The agenda for Tuesday’s Planning Commission meeting calls for the commission to make a recommendation that the City Council approve Shadowbox Studios’ proposal for a project that looks to bring “premier, purpose-built soundstage facilities” to North Newhall and Placerita Canyon.
Shadowbox has been working with the city and residents for the past four years to develop a plan that addressed community concerns ranging from aesthetics and traffic to evacuation routes, with city planners wrapping all of the responses into about 1,100 pages.
The report, available on the city’s website, forms the justification for the city’s planning staff to recommend approval of the project, which is on the agenda for Tuesday’s meeting.
Should the Planning Commission follow staff recommendation, that motion would then be forwarded to the City Council for final approval of the project.
The City Council must ultimately sign off on the changes because of the requested zone change, according to Jason Crawford, the city’s director of community development.
“There are multiple parts of the project proposal that require a City Council decision, which is why the project must go to City Council after Planning Commission,” Crawford explained in an email Monday. “These are the general plan amendment, zone change and ridgeline alteration permit.”
The project’s request seeks a zone change on a roughly 51-acre portion of the project site to change the zone from nonurban zoning to mixed-use neighborhood, as well as a change to establish a job creation overlay zone over an approximately 53.4-acre portion of the project (south of the creek). The ridgeline alteration permit is for grading along the base of the slope of a ridgeline identified as a significant ridgeline in the Conservation Element of the city’s General Plan.
The project is located on 93.5 acres just north of Railroad Avenue, 2 miles east of Interstate 5 and 2 miles west of Highway 14, close to the center of the city, and a short walk from Old Town Newhall.
“The project site is situated at the northeastern corner of Railroad Avenue and 13th Street and bounded by 12th Street, Arch Street and 13th Street on the south,” according to planning documents, “a railroad right-of-way and Railroad Avenue on the west; Metropolitan Water District ROW on the east; and slopes maintained by the adjacent residential uses to the north.”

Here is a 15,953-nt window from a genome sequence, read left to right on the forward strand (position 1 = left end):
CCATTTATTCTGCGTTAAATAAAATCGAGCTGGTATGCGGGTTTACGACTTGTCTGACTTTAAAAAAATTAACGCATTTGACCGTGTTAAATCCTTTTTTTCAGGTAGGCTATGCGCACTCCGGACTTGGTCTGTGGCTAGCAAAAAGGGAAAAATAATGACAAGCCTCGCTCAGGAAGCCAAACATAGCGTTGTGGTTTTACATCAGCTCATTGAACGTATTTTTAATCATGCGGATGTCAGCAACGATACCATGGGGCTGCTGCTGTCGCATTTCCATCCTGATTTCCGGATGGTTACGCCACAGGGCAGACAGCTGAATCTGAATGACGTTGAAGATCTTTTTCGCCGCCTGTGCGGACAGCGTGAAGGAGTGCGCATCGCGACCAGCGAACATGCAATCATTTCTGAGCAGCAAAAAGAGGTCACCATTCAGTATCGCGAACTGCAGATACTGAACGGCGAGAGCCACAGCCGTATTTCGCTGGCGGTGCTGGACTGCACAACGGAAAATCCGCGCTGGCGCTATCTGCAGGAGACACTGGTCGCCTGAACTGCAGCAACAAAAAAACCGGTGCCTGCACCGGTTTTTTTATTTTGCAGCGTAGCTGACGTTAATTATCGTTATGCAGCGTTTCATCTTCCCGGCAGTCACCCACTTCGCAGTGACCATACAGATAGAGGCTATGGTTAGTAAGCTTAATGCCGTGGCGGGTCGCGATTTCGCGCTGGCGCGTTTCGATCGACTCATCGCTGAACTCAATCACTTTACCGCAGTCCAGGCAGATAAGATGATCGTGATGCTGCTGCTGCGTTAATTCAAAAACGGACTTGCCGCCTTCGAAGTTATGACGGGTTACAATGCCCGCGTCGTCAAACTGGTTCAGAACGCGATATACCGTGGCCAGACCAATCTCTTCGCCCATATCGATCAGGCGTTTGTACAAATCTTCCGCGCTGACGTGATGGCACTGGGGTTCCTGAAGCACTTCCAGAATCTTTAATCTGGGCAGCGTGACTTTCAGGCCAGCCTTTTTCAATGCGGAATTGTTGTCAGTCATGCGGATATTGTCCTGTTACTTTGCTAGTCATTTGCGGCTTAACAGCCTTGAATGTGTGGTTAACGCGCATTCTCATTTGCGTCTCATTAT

One of the main concerns brought by nearby residents was traffic circulation in an emergency. City planners said a circulation study from the applicant pointed to significantly improved egress rates from Placerita Canyon if the project is approved.
One of the ways this is being accomplished is with a series of traffic changes to the area, some of which are mandated before the project is expected to be completed and others that have a timeline consistent with the project’s, barring unforeseen delays.
The studio is not to be able to open until the completion of the widening of the rail crossing at 13th Street and Railroad Avenue; the widening of 12th, 13th and Arch streets; the installation of a four-leg signalized intersection at the intersections of 12th and Arch streets, and Arch and 13th streets; and the installation of a three-leg half-signalized intersection of Dockweiler Drive and Placerita Canyon Road.
Weber said the construction timeline is expected to take about 30 months for buildout on the 19 soundstages, supporting facilities and traffic enhancements.
A city traffic engineer identified a timeline of about two years for the Dockweiler Drive extension, a joint project between neighboring The Master’s University and the city of Santa Clarita, which is expected to start next year. Again, barring delays, the extension, which is expected to further improve traffic circulation in the area, could be finished by the time of the studio’s completion based on the timelines presented in Council Chambers.
Shadowbox’s website also displays a few similar-in-scope projects.